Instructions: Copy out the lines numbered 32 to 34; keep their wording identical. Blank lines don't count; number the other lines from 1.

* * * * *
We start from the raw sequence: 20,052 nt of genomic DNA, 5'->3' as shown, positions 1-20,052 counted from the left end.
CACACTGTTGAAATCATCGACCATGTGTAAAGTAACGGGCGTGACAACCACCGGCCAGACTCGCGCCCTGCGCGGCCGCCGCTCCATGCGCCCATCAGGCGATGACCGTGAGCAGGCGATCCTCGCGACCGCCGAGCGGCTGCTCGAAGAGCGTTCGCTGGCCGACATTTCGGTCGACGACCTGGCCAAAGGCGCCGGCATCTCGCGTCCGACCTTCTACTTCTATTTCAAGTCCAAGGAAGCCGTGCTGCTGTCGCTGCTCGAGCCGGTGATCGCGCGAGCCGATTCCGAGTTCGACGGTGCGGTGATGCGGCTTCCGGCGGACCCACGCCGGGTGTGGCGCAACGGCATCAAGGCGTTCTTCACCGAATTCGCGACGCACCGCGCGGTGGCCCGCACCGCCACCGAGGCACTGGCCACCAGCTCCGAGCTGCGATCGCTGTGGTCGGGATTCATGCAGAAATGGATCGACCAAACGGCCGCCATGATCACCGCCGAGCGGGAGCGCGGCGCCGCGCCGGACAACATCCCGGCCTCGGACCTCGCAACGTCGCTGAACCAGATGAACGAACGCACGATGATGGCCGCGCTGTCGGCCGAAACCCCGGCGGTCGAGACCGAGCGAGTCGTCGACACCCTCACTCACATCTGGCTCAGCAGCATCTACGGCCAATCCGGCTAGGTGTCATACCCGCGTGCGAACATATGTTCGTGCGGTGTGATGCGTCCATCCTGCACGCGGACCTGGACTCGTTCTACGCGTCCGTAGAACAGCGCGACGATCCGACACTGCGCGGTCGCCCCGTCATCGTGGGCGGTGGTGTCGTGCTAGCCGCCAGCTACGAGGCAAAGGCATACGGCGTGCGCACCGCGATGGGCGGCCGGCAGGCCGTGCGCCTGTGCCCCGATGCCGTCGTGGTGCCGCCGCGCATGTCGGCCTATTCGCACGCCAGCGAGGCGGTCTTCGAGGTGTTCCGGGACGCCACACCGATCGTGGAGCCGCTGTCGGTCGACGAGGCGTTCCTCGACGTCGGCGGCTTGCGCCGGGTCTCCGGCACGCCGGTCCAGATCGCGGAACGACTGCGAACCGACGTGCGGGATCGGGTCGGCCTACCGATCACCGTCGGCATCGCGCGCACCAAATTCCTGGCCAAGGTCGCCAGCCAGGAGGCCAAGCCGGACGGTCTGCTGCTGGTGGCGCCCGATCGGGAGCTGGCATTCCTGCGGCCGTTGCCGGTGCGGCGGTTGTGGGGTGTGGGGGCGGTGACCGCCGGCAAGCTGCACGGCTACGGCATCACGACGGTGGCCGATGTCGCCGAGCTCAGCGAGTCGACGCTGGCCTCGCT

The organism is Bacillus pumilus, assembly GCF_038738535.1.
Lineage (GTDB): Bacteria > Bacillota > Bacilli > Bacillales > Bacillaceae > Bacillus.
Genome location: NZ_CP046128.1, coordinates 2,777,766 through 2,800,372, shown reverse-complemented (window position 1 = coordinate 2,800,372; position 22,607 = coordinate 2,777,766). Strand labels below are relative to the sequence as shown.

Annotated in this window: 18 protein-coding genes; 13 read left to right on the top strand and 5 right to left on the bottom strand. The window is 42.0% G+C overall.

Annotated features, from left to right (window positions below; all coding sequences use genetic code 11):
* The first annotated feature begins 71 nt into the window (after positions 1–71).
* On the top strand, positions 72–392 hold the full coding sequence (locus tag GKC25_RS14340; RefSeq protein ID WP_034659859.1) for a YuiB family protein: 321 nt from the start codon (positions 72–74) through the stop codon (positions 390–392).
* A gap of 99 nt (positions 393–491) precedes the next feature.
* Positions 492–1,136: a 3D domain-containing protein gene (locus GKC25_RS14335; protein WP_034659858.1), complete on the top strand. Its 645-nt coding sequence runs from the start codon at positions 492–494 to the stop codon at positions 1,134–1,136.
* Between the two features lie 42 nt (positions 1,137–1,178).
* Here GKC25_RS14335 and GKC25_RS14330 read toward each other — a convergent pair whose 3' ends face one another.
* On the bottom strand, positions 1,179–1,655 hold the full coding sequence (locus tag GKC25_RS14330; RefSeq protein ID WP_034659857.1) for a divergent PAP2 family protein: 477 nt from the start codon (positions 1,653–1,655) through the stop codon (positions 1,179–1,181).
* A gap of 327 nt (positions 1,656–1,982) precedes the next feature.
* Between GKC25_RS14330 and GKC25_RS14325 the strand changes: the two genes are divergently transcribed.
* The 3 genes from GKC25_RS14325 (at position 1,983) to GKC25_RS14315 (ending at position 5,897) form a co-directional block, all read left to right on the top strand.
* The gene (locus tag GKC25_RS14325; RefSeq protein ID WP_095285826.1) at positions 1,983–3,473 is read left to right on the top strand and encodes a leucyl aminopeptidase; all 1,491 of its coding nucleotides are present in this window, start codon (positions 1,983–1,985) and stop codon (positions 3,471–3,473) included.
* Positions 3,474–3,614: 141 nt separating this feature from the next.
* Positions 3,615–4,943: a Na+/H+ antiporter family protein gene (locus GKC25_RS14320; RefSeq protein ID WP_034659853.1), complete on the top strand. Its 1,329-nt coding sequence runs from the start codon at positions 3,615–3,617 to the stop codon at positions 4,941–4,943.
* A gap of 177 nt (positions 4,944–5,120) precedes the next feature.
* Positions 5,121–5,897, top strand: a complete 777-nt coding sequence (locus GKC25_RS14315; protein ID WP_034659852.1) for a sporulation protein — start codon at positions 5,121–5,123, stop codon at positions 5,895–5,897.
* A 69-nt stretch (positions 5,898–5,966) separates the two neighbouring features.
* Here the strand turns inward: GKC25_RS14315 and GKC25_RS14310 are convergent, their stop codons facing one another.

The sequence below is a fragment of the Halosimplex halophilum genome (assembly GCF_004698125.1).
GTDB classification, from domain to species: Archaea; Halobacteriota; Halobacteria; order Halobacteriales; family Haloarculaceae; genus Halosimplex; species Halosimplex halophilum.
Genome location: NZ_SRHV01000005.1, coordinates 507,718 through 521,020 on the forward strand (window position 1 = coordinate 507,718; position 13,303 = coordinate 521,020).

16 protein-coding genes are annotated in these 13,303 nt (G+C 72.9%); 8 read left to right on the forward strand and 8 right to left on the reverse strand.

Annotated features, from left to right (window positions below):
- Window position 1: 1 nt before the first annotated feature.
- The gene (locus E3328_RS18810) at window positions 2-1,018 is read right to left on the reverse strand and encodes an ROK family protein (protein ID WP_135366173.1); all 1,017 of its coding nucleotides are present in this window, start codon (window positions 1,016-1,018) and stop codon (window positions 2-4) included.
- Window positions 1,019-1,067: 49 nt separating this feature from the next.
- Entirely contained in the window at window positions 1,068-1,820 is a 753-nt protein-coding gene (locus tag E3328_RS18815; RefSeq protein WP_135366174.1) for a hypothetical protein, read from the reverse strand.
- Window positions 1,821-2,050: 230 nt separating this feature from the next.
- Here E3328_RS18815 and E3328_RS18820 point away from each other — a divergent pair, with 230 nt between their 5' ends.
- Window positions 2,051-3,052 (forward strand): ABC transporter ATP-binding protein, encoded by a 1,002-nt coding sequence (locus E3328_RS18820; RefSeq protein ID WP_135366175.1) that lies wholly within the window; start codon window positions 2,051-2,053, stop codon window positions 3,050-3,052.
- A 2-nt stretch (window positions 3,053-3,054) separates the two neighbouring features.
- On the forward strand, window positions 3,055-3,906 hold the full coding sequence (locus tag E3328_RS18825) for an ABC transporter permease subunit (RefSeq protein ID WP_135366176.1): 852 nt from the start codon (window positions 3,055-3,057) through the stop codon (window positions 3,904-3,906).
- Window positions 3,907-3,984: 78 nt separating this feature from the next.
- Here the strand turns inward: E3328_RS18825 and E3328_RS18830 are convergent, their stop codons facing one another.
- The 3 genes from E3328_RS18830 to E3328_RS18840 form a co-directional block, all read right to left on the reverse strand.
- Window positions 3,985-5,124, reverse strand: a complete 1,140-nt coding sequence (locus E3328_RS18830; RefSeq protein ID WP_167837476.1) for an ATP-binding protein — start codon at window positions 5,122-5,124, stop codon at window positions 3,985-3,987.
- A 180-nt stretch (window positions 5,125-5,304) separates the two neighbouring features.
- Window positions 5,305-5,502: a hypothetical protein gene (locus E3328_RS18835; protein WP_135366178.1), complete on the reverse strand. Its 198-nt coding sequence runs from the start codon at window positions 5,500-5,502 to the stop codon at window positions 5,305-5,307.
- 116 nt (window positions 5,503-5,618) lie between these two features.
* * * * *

- Window positions 1,019-1,067: 49 nt separating this feature from the next.
- Entirely contained in the window at window positions 1,068-1,820 is a 753-nt protein-coding gene (locus tag E3328_RS18815; RefSeq protein WP_135366174.1) for a hypothetical protein, read from the reverse strand.
- Window positions 1,821-2,050: 230 nt separating this feature from the next.